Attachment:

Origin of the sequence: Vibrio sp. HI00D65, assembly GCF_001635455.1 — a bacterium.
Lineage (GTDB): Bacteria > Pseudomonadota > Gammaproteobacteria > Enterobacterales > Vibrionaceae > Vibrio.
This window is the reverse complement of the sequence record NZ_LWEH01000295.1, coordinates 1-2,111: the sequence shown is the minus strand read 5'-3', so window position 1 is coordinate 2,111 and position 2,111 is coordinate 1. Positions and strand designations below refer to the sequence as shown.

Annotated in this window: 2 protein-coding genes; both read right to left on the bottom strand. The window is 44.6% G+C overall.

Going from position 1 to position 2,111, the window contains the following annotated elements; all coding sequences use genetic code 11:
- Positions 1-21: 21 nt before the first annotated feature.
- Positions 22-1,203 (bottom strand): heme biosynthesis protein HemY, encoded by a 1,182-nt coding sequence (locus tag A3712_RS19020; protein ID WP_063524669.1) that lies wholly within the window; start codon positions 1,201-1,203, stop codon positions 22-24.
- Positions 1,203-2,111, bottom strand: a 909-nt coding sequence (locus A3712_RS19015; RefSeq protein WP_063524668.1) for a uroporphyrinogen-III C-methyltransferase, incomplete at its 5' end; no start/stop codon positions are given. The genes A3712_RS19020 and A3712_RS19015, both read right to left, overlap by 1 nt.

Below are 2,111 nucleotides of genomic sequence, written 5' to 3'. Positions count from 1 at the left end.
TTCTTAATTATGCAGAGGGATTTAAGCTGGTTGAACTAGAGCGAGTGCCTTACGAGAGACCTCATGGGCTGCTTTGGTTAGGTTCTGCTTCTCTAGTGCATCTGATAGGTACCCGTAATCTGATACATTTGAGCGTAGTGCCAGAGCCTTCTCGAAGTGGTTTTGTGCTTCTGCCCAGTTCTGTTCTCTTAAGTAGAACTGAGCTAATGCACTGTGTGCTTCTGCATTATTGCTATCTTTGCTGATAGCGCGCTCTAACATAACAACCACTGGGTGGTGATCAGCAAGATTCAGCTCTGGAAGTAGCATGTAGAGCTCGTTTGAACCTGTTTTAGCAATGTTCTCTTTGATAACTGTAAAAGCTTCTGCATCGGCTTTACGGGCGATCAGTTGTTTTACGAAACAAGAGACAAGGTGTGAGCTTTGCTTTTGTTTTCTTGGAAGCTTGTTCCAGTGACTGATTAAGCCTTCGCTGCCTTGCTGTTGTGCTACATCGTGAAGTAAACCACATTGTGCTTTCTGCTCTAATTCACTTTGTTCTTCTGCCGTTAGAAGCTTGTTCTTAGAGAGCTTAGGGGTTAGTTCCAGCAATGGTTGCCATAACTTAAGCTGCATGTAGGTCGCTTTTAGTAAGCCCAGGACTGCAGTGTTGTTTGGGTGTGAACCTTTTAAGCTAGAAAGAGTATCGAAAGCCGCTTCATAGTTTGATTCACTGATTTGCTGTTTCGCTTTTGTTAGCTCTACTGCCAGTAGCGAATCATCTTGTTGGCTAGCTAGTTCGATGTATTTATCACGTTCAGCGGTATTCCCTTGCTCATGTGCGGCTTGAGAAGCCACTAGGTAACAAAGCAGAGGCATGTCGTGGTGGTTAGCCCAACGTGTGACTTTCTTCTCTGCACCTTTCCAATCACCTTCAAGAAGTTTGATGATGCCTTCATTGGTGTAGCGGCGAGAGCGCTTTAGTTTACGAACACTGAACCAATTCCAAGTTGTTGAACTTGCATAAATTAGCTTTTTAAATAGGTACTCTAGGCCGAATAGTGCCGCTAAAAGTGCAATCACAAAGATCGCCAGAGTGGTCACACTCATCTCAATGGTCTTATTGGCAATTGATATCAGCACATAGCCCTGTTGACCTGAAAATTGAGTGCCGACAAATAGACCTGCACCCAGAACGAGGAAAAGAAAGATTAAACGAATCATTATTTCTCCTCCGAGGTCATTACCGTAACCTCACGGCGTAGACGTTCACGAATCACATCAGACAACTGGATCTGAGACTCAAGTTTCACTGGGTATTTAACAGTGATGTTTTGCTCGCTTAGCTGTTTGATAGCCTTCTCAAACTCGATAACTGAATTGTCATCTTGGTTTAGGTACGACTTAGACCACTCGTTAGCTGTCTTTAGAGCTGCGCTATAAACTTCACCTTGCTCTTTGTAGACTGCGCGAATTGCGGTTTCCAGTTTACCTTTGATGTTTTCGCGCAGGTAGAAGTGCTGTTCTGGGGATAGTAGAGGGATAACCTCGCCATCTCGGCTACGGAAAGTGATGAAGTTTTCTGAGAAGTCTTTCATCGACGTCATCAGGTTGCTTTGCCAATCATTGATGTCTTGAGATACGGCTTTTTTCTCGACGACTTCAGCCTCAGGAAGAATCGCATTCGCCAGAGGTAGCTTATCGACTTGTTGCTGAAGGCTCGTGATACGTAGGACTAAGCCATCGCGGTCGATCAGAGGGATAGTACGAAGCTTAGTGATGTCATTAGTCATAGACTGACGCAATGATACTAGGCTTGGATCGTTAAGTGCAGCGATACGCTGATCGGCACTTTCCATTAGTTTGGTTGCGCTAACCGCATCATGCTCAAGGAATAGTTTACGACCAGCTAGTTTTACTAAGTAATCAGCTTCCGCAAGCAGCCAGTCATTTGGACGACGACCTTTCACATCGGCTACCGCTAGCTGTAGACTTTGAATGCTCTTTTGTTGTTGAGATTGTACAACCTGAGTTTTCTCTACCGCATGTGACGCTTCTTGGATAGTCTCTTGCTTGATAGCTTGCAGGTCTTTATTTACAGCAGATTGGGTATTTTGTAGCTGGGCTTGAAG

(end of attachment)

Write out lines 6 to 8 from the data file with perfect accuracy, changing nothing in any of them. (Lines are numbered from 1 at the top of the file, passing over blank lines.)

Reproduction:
- Positions 1-21: 21 nt before the first annotated feature.
- Positions 22-1,203 (bottom strand): heme biosynthesis protein HemY, encoded by a 1,182-nt coding sequence (locus tag A3712_RS19020; protein ID WP_063524669.1) that lies wholly within the window; start codon positions 1,201-1,203, stop codon positions 22-24.
- Positions 1,203-2,111, bottom strand: a 909-nt coding sequence (locus A3712_RS19015; RefSeq protein WP_063524668.1) for a uroporphyrinogen-III C-methyltransferase, incomplete at its 5' end; no start/stop codon positions are given. The genes A3712_RS19020 and A3712_RS19015, both read right to left, overlap by 1 nt.